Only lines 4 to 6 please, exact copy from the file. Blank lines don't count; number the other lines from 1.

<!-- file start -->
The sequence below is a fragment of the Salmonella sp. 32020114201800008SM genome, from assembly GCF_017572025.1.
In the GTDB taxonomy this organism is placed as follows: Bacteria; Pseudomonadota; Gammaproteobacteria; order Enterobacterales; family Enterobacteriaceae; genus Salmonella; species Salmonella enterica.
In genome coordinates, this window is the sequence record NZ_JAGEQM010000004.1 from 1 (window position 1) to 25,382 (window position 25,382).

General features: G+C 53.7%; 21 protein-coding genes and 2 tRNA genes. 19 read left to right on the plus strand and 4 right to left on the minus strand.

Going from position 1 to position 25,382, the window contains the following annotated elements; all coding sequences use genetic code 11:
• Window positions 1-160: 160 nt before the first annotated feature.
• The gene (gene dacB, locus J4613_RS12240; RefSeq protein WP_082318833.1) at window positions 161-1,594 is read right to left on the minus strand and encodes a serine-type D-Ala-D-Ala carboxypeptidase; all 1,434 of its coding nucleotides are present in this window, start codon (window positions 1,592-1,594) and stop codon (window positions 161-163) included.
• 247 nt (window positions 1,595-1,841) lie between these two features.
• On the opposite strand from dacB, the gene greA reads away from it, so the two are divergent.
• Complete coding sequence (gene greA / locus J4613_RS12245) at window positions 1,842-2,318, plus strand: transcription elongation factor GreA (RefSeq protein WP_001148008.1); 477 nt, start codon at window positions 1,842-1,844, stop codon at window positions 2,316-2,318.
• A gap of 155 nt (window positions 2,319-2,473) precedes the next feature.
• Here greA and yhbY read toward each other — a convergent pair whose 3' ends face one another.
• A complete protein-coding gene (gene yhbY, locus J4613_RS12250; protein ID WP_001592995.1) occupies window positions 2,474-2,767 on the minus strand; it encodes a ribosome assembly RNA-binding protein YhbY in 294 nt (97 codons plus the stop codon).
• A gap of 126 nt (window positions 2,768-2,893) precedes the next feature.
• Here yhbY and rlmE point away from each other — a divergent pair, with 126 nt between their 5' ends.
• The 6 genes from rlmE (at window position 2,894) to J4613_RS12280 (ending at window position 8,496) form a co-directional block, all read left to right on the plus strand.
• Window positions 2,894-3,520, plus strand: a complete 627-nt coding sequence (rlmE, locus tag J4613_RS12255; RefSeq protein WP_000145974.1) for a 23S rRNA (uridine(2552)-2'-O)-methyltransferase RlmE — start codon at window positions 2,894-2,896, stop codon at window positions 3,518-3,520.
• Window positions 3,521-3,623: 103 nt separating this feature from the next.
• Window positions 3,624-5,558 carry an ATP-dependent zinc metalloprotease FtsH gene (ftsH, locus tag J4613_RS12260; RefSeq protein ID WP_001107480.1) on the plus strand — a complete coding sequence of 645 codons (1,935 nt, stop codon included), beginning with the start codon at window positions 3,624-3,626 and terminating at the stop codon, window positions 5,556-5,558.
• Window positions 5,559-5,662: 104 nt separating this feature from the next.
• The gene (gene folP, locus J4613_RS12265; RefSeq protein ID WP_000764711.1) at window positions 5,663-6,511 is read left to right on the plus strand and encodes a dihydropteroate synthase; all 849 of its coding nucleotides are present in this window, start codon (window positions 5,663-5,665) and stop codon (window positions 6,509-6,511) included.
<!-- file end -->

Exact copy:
General features: G+C 53.7%; 21 protein-coding genes and 2 tRNA genes. 19 read left to right on the plus strand and 4 right to left on the minus strand.

Going from position 1 to position 25,382, the window contains the following annotated elements; all coding sequences use genetic code 11:
• Window positions 1-160: 160 nt before the first annotated feature.